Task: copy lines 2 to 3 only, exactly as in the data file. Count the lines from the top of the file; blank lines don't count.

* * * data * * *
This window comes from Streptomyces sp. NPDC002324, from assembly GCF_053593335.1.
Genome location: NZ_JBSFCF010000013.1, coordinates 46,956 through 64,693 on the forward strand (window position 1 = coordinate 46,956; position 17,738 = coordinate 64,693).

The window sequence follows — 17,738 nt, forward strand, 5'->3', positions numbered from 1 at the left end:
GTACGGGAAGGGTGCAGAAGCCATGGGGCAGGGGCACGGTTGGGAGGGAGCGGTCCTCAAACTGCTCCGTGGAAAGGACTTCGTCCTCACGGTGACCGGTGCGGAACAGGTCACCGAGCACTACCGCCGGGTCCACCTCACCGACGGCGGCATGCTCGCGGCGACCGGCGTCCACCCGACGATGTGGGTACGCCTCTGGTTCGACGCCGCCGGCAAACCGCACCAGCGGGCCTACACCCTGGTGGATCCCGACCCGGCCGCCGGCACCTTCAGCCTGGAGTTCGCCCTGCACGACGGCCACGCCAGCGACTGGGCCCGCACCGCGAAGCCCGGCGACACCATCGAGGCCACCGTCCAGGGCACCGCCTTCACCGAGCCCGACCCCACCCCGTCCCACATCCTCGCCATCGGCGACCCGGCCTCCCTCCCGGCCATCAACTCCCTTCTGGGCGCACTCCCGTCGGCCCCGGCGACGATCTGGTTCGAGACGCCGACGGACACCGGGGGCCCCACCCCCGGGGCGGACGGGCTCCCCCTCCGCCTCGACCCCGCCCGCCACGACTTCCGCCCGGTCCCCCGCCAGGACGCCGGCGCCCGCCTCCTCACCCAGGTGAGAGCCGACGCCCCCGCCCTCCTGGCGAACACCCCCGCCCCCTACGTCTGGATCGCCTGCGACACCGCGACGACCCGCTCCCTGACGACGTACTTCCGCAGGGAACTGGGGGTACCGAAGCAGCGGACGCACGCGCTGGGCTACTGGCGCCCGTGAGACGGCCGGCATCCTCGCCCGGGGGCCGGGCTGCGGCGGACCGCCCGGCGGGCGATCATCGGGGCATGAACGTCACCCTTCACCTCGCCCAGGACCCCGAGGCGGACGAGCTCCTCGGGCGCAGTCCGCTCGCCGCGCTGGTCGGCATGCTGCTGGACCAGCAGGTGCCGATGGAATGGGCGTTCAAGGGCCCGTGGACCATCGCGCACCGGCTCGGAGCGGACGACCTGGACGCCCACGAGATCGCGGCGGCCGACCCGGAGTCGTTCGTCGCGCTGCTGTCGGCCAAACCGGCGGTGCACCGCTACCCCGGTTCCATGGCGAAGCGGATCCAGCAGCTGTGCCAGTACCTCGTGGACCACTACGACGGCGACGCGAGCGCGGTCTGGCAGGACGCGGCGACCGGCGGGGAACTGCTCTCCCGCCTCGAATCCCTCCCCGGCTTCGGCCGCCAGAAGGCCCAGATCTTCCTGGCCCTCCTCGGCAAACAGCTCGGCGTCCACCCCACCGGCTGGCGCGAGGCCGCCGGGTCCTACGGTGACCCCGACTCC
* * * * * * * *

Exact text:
Genome location: NZ_JBSFCF010000013.1, coordinates 46,956 through 64,693 on the forward strand (window position 1 = coordinate 46,956; position 17,738 = coordinate 64,693).

The window sequence follows — 17,738 nt, forward strand, 5'->3', positions numbered from 1 at the left end: